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By James E. Mrazek
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Additional resources for Airborne Combat: The Glider War/Fighting Gliders of WWII
Certainly the nation would again show the guts to withstand such an annoyance until victory came again. Nor could they imagine for their islands an invasion such as Hitler later unleashed on Crete. Finally, innovation in the form of a massive glider counterattack, in retaliation against an enemy preparing to attack from France, was not in the style of the British naval-oriented, sea-immersed mind. Much to his credit, however, Prime Minister Winston Churchill sent a brief instruction to his chief of staff in June 1940.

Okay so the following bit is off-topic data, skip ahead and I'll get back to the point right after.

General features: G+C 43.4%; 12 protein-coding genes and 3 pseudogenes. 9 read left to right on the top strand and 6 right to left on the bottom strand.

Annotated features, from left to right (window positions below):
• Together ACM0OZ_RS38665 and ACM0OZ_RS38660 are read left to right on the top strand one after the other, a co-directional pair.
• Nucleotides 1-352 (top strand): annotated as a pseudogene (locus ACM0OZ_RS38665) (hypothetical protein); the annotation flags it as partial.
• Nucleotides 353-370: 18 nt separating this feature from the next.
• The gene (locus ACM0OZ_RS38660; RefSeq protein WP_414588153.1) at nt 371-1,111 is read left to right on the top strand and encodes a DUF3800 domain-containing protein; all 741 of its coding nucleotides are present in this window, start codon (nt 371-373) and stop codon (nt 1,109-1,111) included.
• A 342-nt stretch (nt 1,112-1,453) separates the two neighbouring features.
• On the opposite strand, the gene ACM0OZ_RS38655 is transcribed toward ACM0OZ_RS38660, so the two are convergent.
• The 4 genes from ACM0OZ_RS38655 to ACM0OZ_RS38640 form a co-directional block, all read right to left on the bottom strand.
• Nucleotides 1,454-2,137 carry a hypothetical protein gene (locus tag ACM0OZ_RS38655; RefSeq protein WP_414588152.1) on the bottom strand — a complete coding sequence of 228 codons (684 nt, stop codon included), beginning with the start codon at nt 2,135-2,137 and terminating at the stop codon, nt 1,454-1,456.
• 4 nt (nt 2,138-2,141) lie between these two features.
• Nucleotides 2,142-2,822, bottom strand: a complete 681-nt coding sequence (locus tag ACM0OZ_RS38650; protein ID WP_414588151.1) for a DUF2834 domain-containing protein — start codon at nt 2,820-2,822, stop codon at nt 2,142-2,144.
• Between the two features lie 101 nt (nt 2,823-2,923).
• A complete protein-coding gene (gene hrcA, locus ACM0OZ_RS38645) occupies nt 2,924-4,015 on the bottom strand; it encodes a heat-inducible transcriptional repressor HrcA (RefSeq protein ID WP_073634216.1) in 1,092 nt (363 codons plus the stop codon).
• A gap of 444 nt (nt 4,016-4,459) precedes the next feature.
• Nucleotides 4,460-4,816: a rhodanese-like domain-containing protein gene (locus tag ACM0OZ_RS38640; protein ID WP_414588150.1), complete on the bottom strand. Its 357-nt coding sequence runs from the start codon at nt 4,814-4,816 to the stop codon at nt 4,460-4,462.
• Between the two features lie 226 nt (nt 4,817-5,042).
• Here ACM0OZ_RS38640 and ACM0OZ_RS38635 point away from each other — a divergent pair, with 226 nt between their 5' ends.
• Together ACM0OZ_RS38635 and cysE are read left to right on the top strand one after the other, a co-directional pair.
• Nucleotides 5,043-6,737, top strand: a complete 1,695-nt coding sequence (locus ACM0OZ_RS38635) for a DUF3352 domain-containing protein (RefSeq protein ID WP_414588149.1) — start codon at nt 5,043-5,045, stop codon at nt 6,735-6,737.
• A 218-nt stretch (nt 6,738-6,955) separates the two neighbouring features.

The size of the first glider to come off the production line was to a great extent dictated by a number of the exigencies of the time. The British had no transport aircraft in military or commercial use in large numbers that could be converted to tow gliders, such as the Germans had in the Ju 52. For the time being, glider-towing aircraft were going to have to be bombers, then in short supply, or old biplane fighters, of which the Hart was one. The largest glider it could tow, according to calculations, was about an eight-seater with a wing span of somewhere between 50 to 60 feet.
Contracts were soon negotiated with the Gothaer Waggonfabrik, a manufacturer of railroad cars in the city of Gotha. Despite the enthusiasm of a few high-level people, however, the glider’s failure to win broad acceptance in German military circles worried some of the more enterprising members of the High Command. What was needed was someone to inject leadership and imagination into the project. Oberst Hans Jeschonnek, at the time chief of operations for the Luftwaffe (later to become chief of the General Staff), asked General Student to his office.